Pro life group SPUC challenges CPS decision not to prosecute sex selective abortionists
5 September 2013
London, 5 September 2013: The Society for the Protection of Unborn Children (SPUC) has today challenged the decision by the Crown Prosecution Service (CPS) not to prosecute two abortionists who authorised abortions based on the sex of the child.
This decision by the CPS has been taken despite admitting that there is enough evidence to pursue a prosecution. The CPS claims that prosecutions would "not be in the public interest". Commenting on the case, SPUC’s general secretary and senior political officer Paul Tully told the press today:
"If offering to kill a child, for payment, for such a callous reason as that she is the 'wrong sex,' is not against the public interest, then it is hard to think anything could be.
"However, prosecuting the doctors responsible is not the most important matter. Stopping the organisations that countenance this kind of practice, such as the abortion clinics and the Department of Health’s Sexual Health Team, is much more important. These are the bodies that Jeremy Hunt, the health secretary, should seek to clamp down upon.
"Last year the government's Chief Medical Officer wrote to all abortion clinics and NHS abortion hospitals spelling out the limited grounds for abortion in law. This appears to have made no difference at all to the widespread illicit practice of abortion on demand.
"MPs like Anna Soubry, the health minister, and Department of Health officials continue to prompt doctors to offer abortion on demand. Those responsible for the appalling tide of abortions in Britain have entirely ignored the Chief Medical Officer’s letter and continue to follow official guidance requiring doctors to provide abortion virtually on demand.
"The Abortion Act is morally wrong and medically ill-founded – and it demonstrates how legalising abortion for 'hard cases' is so easily abused. Sex-discrimination abortion is just one example. Since being appointed as health secretary, Jeremy Hunt has done nothing to enforce any of the grounds for abortion required in the law. His predecessor, Andrew Lansley, declared in the wake of The Daily Telegraph story last year, that it was his job as Health Secretary to enforce the law in this area, yet neither he nor Mr Hunt have made any impact on abortion on demand. The non-prosecution of blatant abuses shows how difficult this will be."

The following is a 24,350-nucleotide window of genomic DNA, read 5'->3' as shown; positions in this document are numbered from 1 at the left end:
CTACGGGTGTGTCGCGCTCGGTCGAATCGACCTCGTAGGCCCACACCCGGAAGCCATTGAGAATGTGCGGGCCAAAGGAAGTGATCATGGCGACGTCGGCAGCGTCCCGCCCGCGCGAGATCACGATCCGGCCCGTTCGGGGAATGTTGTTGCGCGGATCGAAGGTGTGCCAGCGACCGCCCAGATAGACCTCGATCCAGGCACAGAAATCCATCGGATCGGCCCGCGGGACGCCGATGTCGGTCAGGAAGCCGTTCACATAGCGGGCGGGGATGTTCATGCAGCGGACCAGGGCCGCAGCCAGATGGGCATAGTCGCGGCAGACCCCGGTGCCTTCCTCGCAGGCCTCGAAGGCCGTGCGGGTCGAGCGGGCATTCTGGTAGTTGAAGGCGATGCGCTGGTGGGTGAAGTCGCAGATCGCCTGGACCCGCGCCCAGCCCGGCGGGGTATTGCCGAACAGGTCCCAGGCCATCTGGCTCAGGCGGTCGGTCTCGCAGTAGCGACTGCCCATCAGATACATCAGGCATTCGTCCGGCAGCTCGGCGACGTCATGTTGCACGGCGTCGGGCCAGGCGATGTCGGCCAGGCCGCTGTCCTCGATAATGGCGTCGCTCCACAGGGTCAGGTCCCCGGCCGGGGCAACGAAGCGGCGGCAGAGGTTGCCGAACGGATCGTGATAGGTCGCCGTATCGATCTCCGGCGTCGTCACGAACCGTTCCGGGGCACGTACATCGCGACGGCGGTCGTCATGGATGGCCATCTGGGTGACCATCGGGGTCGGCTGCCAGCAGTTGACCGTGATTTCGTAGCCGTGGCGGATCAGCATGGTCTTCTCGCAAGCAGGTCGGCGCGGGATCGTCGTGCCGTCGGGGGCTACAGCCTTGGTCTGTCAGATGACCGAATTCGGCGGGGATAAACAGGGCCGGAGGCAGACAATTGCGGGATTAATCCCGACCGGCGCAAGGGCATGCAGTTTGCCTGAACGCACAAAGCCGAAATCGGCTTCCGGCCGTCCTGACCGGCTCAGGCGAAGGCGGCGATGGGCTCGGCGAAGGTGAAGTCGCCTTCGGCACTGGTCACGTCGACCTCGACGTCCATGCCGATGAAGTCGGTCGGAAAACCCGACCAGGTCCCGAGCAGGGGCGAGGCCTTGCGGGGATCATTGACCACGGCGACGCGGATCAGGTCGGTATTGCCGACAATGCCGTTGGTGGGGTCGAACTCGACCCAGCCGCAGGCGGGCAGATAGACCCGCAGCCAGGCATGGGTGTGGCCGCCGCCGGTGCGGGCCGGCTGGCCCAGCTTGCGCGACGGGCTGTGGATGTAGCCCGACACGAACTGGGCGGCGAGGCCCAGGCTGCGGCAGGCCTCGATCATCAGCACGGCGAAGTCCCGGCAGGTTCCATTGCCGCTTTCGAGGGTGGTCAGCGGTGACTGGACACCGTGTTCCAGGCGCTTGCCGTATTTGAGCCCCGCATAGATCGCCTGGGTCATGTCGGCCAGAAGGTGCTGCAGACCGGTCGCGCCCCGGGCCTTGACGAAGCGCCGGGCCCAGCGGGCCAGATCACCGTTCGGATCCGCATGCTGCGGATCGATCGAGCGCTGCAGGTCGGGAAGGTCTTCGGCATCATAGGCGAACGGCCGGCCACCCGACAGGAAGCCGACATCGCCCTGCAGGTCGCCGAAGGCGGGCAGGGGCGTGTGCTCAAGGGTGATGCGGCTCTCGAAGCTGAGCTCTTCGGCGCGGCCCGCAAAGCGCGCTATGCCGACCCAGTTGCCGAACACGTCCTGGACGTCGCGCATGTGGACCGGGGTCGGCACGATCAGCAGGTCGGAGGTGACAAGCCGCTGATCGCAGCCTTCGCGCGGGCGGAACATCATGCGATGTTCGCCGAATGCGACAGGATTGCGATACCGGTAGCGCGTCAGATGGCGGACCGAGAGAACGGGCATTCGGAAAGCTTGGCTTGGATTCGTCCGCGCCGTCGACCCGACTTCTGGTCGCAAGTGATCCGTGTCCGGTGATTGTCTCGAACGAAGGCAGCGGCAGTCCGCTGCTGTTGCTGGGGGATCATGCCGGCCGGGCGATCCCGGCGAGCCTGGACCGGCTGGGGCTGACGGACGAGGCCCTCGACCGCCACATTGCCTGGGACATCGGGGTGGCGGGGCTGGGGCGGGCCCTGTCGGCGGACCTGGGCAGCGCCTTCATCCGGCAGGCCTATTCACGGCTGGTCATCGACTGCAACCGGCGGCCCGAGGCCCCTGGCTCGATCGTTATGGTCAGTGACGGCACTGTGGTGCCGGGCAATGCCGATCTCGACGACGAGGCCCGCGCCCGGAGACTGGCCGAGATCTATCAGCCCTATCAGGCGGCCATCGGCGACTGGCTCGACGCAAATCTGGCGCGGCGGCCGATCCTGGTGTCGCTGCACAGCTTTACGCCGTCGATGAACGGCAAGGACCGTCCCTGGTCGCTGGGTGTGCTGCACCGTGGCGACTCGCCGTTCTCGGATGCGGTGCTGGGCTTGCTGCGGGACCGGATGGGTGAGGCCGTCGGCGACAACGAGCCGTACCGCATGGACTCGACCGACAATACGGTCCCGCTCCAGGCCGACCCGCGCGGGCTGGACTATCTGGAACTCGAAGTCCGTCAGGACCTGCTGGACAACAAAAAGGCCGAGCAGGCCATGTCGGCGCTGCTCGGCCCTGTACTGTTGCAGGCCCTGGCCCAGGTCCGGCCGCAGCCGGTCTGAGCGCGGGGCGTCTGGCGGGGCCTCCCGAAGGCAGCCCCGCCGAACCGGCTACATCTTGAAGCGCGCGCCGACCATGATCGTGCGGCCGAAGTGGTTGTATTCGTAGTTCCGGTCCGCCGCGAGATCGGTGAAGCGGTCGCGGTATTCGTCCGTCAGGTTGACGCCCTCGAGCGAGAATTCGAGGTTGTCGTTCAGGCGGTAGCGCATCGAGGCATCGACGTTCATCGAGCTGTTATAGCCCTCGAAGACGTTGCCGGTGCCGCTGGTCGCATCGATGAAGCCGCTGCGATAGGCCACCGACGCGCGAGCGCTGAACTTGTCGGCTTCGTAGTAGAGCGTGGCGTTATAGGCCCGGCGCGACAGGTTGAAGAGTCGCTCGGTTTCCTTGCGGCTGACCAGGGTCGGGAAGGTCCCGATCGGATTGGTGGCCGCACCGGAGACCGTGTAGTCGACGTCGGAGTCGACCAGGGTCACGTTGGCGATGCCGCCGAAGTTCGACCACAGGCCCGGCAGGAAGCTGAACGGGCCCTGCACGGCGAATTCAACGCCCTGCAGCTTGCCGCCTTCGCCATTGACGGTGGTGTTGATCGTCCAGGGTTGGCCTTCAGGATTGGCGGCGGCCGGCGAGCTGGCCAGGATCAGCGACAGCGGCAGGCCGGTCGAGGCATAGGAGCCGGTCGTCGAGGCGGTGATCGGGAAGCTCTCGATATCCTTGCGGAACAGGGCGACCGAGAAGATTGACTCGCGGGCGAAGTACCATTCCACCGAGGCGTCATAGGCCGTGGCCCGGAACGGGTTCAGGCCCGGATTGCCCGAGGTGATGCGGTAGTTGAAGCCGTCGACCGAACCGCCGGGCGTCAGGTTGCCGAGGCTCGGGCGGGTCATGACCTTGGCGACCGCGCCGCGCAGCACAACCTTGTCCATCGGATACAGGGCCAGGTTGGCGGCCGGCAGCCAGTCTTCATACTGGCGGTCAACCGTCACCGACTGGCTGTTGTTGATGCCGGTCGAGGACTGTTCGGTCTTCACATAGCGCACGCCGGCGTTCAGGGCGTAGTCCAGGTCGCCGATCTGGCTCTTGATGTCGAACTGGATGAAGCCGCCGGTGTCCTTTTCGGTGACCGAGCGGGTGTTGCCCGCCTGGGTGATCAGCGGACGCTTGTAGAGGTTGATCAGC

For media enquiries please call Paul Tully:
Notes for editors
In February 2012 Britain's Daily Telegraph newspaper published reports and videos showing doctors authorising abortions on the grounds that the mother did not want a child of a particular sex, usually a girl. In one Daily Telegraph video, consultant Prabha Sivaraman, who at the time worked for private clinics and NHS hospitals in Manchester, was filmed telling a pregnant mother who requested an abortion because she was carrying a girl: "I don’t ask questions. If you want a termination, you want a termination".
Another consultant at a private Harley Street clinic, Claudine Domoney, agreed to arrange for a woman to abort a boy after being told that she and her husband already had a son from his first marriage. At the Calthorpe Clinic in Edgbaston, Birmingham, Dr Raj Mohan was filmed authorising a sex-selective abortion even though he told the woman: "It’s like female infanticide, isn’t it?"
The Daily Telegraph has now reported that following a 19 month trial, the CPS concluded there was enough evidence to prosecute Dr Mohan and Dr Sivaraman for an attempted breach of the Abortion Act, but would not go ahead as it was not in the "public interest".